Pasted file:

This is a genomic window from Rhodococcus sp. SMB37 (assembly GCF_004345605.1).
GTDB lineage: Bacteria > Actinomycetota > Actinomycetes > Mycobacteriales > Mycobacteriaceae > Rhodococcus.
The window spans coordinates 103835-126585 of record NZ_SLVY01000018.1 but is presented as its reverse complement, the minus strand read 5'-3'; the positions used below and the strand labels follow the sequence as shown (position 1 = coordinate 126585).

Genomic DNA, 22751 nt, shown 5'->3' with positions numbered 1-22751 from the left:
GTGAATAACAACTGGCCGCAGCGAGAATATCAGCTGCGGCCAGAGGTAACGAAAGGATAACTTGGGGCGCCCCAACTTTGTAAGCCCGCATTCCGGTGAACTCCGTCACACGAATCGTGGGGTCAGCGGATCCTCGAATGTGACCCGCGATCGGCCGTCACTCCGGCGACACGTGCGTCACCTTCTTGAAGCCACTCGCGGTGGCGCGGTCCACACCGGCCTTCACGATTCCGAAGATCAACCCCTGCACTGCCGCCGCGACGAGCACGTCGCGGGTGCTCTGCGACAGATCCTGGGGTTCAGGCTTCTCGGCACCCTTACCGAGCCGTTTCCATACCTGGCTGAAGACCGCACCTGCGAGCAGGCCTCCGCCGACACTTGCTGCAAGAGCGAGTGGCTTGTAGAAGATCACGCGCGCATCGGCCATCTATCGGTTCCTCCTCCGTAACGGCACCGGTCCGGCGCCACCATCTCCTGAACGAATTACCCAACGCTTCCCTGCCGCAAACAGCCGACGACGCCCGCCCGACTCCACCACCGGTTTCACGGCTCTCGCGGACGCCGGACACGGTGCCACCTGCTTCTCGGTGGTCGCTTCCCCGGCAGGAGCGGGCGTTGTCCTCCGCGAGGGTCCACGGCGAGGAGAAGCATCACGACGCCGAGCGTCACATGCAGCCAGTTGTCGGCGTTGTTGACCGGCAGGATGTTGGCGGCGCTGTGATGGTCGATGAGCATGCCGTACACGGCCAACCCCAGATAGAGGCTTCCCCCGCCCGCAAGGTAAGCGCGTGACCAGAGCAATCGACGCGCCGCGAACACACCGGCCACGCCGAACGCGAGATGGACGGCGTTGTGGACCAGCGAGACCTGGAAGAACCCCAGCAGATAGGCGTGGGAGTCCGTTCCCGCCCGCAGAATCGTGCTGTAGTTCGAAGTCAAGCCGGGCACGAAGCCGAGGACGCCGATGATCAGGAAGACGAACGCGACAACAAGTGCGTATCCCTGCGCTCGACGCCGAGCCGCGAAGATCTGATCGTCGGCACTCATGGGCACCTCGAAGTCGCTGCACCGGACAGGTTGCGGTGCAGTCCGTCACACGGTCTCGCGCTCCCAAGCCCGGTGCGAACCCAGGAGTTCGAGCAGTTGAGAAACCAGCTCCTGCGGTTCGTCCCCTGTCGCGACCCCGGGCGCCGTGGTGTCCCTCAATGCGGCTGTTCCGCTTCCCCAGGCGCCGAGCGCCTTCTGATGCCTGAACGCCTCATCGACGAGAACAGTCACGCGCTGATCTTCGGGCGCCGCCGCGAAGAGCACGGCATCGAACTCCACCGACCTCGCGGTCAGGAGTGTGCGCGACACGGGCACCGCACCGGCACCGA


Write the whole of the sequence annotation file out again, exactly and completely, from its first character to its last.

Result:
This is a genomic window from Rhodococcus sp. SMB37 (assembly GCF_004345605.1).
GTDB lineage: Bacteria > Actinomycetota > Actinomycetes > Mycobacteriales > Mycobacteriaceae > Rhodococcus.
The window spans coordinates 103835-126585 of record NZ_SLVY01000018.1 but is presented as its reverse complement, the minus strand read 5'-3'; the positions used below and the strand labels follow the sequence as shown (position 1 = coordinate 126585).

Genomic DNA, 22751 nt, shown 5'->3' with positions numbered 1-22751 from the left:
GTGAATAACAACTGGCCGCAGCGAGAATATCAGCTGCGGCCAGAGGTAACGAAAGGATAACTTGGGGCGCCCCAACTTTGTAAGCCCGCATTCCGGTGAACTCCGTCACACGAATCGTGGGGTCAGCGGATCCTCGAATGTGACCCGCGATCGGCCGTCACTCCGGCGACACGTGCGTCACCTTCTTGAAGCCACTCGCGGTGGCGCGGTCCACACCGGCCTTCACGATTCCGAAGATCAACCCCTGCACTGCCGCCGCGACGAGCACGTCGCGGGTGCTCTGCGACAGATCCTGGGGTTCAGGCTTCTCGGCACCCTTACCGAGCCGTTTCCATACCTGGCTGAAGACCGCACCTGCGAGCAGGCCTCCGCCGACACTTGCTGCAAGAGCGAGTGGCTTGTAGAAGATCACGCGCGCATCGGCCATCTATCGGTTCCTCCTCCGTAACGGCACCGGTCCGGCGCCACCATCTCCTGAACGAATTACCCAACGCTTCCCTGCCGCAAACAGCCGACGACGCCCGCCCGACTCCACCACCGGTTTCACGGCTCTCGCGGACGCCGGACACGGTGCCACCTGCTTCTCGGTGGTCGCTTCCCCGGCAGGAGCGGGCGTTGTCCTCCGCGAGGGTCCACGGCGAGGAGAAGCATCACGACGCCGAGCGTCACATGCAGCCAGTTGTCGGCGTTGTTGACCGGCAGGATGTTGGCGGCGCTGTGATGGTCGATGAGCATGCCGTACACGGCCAACCCCAGATAGAGGCTTCCCCCGCCCGCAAGGTAAGCGCGTGACCAGAGCAATCGACGCGCCGCGAACACACCGGCCACGCCGAACGCGAGATGGACGGCGTTGTGGACCAGCGAGACCTGGAAGAACCCCAGCAGATAGGCGTGGGAGTCCGTTCCCGCCCGCAGAATCGTGCTGTAGTTCGAAGTCAAGCCGGGCACGAAGCCGAGGACGCCGATGATCAGGAAGACGAACGCGACAACAAGTGCGTATCCCTGCGCTCGACGCCGAGCCGCGAAGATCTGATCGTCGGCACTCATGGGCACCTCGAAGTCGCTGCACCGGACAGGTTGCGGTGCAGTCCGTCACACGGTCTCGCGCTCCCAAGCCCGGTGCGAACCCAGGAGTTCGAGCAGTTGAGAAACCAGCTCCTGCGGTTCGTCCCCTGTCGCGACCCCGGGCGCCGTGGTGTCCCTCAATGCGGCTGTTCCGCTTCCCCAGGCGCCGAGCGCCTTCTGATGCCTGAACGCCTCATCGACGAGAACAGTCACGCGCTGATCTTCGGGCGCCGCCGCGAAGAGCACGGCATCGAACTCCACCGACCTCGCGGTCAGGAGTGTGCGCGACACGGGCACCGCACCGGCACCGA